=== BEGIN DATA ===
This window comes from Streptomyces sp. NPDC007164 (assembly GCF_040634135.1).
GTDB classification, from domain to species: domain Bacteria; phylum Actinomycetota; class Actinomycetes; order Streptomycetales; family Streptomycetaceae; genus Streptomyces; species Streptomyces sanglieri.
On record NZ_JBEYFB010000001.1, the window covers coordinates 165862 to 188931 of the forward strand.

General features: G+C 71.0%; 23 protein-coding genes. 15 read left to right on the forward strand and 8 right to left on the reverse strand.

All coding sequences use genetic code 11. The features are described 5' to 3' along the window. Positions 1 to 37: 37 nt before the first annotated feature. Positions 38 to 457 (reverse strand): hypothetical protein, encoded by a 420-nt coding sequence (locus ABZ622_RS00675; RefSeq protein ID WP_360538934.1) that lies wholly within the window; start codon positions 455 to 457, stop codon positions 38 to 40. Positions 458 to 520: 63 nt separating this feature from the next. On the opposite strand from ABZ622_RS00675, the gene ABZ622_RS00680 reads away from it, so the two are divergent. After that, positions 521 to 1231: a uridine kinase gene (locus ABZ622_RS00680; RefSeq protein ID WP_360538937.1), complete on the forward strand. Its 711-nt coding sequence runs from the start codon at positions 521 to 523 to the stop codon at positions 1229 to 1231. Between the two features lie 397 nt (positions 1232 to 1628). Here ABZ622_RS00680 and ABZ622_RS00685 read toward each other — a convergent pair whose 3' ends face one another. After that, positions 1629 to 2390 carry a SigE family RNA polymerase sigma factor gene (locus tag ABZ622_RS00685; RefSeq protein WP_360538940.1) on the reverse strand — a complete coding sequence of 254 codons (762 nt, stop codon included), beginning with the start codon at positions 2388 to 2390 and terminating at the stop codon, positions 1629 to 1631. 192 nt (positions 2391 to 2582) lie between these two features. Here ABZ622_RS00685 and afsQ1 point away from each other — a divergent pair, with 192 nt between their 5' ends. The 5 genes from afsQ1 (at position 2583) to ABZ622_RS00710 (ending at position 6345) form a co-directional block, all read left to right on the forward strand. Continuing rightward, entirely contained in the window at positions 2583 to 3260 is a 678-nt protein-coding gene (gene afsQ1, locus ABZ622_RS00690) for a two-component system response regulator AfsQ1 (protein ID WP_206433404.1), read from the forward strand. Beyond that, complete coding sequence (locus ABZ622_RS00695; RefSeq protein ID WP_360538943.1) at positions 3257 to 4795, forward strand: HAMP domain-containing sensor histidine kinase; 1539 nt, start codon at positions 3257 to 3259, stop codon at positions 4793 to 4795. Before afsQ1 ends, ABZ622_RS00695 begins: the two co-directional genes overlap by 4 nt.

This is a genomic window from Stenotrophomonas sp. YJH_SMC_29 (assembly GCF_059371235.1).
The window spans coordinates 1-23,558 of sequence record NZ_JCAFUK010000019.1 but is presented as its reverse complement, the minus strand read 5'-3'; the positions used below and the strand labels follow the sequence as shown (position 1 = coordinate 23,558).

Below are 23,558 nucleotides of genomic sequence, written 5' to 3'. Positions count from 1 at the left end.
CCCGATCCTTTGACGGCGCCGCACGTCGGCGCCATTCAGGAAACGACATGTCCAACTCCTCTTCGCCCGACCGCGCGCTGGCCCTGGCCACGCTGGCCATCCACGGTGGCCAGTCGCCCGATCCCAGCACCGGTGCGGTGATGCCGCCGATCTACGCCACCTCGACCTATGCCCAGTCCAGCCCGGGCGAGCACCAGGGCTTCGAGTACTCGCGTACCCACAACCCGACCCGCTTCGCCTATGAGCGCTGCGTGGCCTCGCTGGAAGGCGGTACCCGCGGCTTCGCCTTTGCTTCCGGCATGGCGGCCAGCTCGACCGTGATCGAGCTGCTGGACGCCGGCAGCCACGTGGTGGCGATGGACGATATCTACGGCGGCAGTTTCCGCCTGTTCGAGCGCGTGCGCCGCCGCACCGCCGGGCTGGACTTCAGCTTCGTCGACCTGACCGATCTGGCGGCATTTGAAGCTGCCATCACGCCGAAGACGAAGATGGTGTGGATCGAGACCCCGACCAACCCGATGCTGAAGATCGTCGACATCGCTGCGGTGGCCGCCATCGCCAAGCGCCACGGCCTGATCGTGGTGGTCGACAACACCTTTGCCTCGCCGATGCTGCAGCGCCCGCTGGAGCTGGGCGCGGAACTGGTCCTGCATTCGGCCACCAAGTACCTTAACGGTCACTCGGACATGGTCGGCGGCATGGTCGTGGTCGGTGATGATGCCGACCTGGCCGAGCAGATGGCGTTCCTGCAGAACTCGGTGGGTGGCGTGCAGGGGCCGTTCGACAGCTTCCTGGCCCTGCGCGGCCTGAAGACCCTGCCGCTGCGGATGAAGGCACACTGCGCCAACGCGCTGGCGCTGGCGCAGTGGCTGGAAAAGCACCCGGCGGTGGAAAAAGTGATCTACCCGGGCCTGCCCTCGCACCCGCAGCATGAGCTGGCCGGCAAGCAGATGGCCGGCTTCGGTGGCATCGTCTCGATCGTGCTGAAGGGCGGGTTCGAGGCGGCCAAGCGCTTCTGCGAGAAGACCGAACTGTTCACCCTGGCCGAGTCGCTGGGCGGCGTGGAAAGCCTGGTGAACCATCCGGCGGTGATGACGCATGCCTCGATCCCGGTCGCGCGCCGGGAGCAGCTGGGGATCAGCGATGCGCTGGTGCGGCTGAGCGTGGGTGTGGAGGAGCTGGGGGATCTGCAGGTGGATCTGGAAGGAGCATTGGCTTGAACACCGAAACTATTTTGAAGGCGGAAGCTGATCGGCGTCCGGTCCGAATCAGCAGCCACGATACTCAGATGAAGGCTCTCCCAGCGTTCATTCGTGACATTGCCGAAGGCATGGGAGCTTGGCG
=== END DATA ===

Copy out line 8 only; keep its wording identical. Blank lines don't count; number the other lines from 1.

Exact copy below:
Below are 23,558 nucleotides of genomic sequence, written 5' to 3'. Positions count from 1 at the left end.